However, when you add in that the SSA will not use an individual’s statement of symptoms as a basis for finding disability, particularly in the mental-health field, you make proving disability a much more difficult proposition than it already is. Individuals who are applying for disability typically face difficulty seeing doctors on a regular basis due to obvious financial considerations.  They often cannot afford the “objective” tests to fully explore the extent of their diagnoses. Moreover, there are no objective tests to diagnose depression, schizophrenia, anxiety, etc. The very nature of these claims requires a thorough examination of the claimant’s expression of disability to diagnose, evaluate and treat. The SSA cannot possibly ignore the claimant’s accounts of their disability and do an adequate job of evaluating these claims, especially the ones based upon mental illness. 

The SSA needs to jettison these proposed rule changes, and stick with the controlling weight standard that has been in place for 25 years. Furthermore, they need to allow the judges to evaluate claimant testimony without rigid rules that discount their personal evidence.

To comment on the SSA proposal, follow this link: – Docket Folder Summary and press the “Comment Now!” button. Comments are due Nov. 8 (next Tuesday, aka Election Day).  

Please contact an experienced Social Security Disability lawyer with specific questions about the details of your case.

Recalling the Forgotten Provision of the ‘Grand Bargain’

Today’s post comes from guest author Jon Rehm, from Rehm, Bennett & Moore.

The Oklahoma and Florida supreme courts both overturned anti-worker changes to their state workers’ compensation laws based in whole or in part on their state constitutions. Workers’ compensation laws, for the most part, are state laws. This post seeks to explain why workers’ compensation laws are state laws and what that could mean for workers’ compensation laws in the future.

The vast majority of workers’ compensation attorneys and industry observers know the term “Grand Bargain.” In the “Grand Bargain,” employees gave up the right to sue their employers in tort for work injuries in exchange for defined benefits regardless of fault.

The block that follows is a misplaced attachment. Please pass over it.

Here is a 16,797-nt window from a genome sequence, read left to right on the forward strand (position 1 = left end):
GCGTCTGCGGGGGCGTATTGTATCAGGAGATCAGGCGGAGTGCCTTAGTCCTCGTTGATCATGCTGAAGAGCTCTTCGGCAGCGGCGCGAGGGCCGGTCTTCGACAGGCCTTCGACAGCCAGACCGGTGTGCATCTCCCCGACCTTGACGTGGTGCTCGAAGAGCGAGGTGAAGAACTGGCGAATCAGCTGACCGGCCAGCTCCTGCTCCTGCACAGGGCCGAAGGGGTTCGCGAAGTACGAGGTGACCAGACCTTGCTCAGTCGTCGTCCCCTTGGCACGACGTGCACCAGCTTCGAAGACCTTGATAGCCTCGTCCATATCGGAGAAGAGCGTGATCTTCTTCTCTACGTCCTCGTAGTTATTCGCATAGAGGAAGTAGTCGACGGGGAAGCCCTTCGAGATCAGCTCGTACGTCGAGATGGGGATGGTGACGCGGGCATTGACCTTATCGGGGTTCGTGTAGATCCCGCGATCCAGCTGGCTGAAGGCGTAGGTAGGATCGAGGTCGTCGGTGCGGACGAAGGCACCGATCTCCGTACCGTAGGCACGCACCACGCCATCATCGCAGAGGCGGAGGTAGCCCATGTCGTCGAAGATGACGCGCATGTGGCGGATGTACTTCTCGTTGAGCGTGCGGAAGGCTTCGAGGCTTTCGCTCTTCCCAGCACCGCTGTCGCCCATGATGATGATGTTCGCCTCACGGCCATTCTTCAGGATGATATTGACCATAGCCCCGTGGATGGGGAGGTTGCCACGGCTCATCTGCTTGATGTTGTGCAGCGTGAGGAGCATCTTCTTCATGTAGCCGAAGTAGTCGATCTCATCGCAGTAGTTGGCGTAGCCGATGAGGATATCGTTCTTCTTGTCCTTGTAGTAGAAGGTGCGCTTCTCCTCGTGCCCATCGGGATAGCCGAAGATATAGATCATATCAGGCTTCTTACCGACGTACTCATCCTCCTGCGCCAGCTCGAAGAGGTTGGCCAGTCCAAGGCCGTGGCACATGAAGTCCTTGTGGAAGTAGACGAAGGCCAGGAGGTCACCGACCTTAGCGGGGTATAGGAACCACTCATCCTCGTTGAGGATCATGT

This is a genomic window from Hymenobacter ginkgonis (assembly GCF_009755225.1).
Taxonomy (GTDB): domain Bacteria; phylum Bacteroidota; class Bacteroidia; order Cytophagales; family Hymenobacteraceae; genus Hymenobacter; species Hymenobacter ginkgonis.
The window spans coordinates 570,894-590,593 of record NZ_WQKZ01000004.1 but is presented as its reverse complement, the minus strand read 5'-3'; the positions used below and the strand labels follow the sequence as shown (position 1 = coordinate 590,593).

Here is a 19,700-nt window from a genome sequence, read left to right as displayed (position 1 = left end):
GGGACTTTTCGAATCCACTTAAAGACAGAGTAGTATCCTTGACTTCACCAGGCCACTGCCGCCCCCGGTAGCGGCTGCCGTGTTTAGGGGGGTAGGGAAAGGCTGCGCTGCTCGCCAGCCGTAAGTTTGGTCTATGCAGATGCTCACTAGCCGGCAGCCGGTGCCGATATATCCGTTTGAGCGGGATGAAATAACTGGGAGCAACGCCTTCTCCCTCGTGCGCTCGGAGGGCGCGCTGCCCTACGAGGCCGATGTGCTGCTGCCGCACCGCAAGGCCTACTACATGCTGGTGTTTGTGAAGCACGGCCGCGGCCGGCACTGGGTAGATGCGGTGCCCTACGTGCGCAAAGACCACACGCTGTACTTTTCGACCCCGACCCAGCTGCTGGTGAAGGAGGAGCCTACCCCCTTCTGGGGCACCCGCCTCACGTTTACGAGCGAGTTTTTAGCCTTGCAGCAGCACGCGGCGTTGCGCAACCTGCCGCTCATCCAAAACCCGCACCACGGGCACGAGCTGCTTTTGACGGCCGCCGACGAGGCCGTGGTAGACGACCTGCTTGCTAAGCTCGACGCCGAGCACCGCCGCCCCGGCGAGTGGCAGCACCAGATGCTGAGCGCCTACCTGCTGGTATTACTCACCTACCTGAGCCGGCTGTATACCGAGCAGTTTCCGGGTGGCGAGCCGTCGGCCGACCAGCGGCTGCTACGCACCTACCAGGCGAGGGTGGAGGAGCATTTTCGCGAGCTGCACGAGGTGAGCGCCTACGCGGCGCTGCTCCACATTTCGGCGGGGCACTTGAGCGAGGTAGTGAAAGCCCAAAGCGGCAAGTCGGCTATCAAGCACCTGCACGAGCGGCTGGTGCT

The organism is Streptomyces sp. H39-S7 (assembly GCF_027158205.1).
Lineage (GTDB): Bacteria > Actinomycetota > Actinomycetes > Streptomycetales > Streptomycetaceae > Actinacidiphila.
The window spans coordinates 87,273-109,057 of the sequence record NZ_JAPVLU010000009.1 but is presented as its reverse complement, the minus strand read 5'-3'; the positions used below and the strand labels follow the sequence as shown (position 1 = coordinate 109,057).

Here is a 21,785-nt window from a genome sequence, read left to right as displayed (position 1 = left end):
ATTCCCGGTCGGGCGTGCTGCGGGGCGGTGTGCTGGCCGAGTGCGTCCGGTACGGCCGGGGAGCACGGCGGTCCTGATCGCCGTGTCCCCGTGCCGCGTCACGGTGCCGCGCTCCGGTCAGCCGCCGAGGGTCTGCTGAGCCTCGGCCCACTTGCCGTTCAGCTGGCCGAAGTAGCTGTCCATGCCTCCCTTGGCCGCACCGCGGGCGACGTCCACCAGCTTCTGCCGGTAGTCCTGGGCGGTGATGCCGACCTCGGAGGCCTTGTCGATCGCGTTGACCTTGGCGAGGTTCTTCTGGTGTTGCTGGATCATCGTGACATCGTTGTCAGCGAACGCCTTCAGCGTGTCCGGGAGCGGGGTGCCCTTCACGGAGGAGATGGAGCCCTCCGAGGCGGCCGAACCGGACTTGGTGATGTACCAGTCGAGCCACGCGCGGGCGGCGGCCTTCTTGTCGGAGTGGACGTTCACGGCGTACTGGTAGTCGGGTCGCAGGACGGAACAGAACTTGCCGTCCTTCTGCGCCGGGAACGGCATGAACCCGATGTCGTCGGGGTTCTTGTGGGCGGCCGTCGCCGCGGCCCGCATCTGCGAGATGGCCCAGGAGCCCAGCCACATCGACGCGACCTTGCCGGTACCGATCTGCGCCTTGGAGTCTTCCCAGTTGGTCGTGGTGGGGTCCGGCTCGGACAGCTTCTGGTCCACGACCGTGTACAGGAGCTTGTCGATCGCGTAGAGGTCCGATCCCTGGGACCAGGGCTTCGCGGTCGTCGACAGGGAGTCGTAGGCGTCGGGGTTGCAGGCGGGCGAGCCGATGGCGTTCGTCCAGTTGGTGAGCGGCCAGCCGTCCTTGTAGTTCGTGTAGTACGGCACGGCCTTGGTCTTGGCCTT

Workers’ compensation laws emerged roughly a century ago. However, Congress did not have the power to enact the “Grand Bargain” because of how the U.S. Supreme Court interpreted the Commerce Clause. In 1895, the court held in United States v. E.C. Knight that manufacturing was not commerce. In 1918, the court overturned a law prohibiting child labor on similar grounds and additionally held that the effects of child labor did not have enough of an impact on interstate commerce to justify regulation. 

The Supreme Court did uphold the constitutionality of workers’ compensation laws in the case of New York Central Railroad v. White. However, the court upheld workers’ compensation laws based on a state’s so-called “police powers” under the 10th Amendment.

During the New Deal era in the 1930s, the Supreme Court’s interpretation of the interstate commerce clause changed so that workers’ compensation laws could have been enacted by the federal government. But by then, most states had workers’ compensation laws, so a general federal workers’ compensation law was unnecessary.

‘Federalization’ in the Post-New Deal Era

In the 1970s, Congress passed laws regarding occupational safety (Occupational Safety and Health Act) and employee benefits (Employee Retirement Income Security Act) under its authority granted by the interstate commerce clause. But neither OSHA nor ERISA were intended to interfere with state workers’ compensation laws.

The 1970s also saw an ultimately failed effort to impose federal minimum standards on state workers’ compensation. It was in this era that the term “federalization” and the concerns about the impact of federal laws on state workers’ compensation systems emerged.

Federalization re-emerged as an issue in the 2000s when concerns arose that the costs of workers’ compensation injuries were being shifted onto Medicare, and the federal government tried to fashion remedies to shift the cost back onto the workers’ compensation system. The effect of the Affordable Care Act on workers’ compensation was another federal issue that was hotly debated in workers’ compensation circles.

Finally in President Obama’s second term, OSHA issued many rules about medical care and drug testing  that could have affected workers’ compensation laws. Democratic presidential candidate Bernie Sanders and other elected leaders also wrote a letter to the Secretary of Labor pointing out the failure of state-based workers’ compensation systems.

Conventional wisdom is that the election of Donald Trump paired with a Republican Congress will end the Obama era efforts at federalization of the workers’ compensation system. There is probably a fair amount of truth to this idea, but the Trump era may not spell the end of federalization of workers’ compensation.

In the 2010s “sharing economy,” companies such as Uber and Lyft emerged. The business model of these companies is premised on workers being independent contractors. However, this has created litigation and uncertainty for these companies. In 2015, the Democratic-aligned Brookings Institute hosted a discussion about the “reforming” labor laws for companies like Uber. Though workers’ compensation laws are traditionally state-based laws, there is no constitutional prohibition on designing workers’ compensation systems at a federal level. Unfortunately, it seems as some Democrats could find common ground with Donald Trump and House Speaker Ryan to amend ERISA and the Fair Labor Standards Act to exempt Uber drivers and other sharing economy workers from laws such as workers’ compensation.